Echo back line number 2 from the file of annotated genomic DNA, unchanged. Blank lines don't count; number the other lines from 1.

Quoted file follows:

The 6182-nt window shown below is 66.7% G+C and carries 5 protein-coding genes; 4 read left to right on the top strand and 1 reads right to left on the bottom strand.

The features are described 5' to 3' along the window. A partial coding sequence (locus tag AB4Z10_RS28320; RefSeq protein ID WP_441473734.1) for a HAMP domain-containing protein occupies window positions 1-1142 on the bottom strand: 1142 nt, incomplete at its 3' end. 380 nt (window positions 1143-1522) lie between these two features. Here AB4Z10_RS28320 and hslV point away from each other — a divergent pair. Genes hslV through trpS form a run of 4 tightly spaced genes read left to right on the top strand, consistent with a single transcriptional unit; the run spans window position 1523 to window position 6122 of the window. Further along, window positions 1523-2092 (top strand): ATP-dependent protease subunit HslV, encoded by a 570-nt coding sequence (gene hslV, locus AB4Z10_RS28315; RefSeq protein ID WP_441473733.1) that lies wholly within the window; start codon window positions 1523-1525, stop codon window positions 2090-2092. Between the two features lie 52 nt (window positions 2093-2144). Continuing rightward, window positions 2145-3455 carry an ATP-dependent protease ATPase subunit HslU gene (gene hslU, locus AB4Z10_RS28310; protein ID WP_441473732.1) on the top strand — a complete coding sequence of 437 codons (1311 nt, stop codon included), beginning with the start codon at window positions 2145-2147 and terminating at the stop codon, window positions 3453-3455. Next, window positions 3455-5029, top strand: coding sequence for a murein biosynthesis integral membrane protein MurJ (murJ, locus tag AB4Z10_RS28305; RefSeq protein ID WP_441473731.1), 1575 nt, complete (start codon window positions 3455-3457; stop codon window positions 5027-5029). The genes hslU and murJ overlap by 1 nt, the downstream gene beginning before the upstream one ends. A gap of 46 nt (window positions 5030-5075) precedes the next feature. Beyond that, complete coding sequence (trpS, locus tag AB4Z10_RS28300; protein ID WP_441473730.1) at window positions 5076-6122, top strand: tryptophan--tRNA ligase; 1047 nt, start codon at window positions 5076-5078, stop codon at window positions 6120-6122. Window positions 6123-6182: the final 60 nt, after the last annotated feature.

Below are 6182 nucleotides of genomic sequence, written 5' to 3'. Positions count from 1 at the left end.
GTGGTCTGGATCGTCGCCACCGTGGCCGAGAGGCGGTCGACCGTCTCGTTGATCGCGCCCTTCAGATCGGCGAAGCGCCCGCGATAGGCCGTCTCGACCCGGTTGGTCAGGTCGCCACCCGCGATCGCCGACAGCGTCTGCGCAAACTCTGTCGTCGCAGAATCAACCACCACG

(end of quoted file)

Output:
The features are described 5' to 3' along the window. A partial coding sequence (locus tag AB4Z10_RS28320; RefSeq protein ID WP_441473734.1) for a HAMP domain-containing protein occupies window positions 1-1142 on the bottom strand: 1142 nt, incomplete at its 3' end. 380 nt (window positions 1143-1522) lie between these two features. Here AB4Z10_RS28320 and hslV point away from each other — a divergent pair. Genes hslV through trpS form a run of 4 tightly spaced genes read left to right on the top strand, consistent with a single transcriptional unit; the run spans window position 1523 to window position 6122 of the window. Further along, window positions 1523-2092 (top strand): ATP-dependent protease subunit HslV, encoded by a 570-nt coding sequence (gene hslV, locus AB4Z10_RS28315; RefSeq protein ID WP_441473733.1) that lies wholly within the window; start codon window positions 1523-1525, stop codon window positions 2090-2092. Between the two features lie 52 nt (window positions 2093-2144). Continuing rightward, window positions 2145-3455 carry an ATP-dependent protease ATPase subunit HslU gene (gene hslU, locus AB4Z10_RS28310; protein ID WP_441473732.1) on the top strand — a complete coding sequence of 437 codons (1311 nt, stop codon included), beginning with the start codon at window positions 2145-2147 and terminating at the stop codon, window positions 3453-3455. Next, window positions 3455-5029, top strand: coding sequence for a murein biosynthesis integral membrane protein MurJ (murJ, locus tag AB4Z10_RS28305; RefSeq protein ID WP_441473731.1), 1575 nt, complete (start codon window positions 3455-3457; stop codon window positions 5027-5029). The genes hslU and murJ overlap by 1 nt, the downstream gene beginning before the upstream one ends. A gap of 46 nt (window positions 5030-5075) precedes the next feature. Beyond that, complete coding sequence (trpS, locus tag AB4Z10_RS28300; protein ID WP_441473730.1) at window positions 5076-6122, top strand: tryptophan--tRNA ligase; 1047 nt, start codon at window positions 5076-5078, stop codon at window positions 6120-6122. Window positions 6123-6182: the final 60 nt, after the last annotated feature.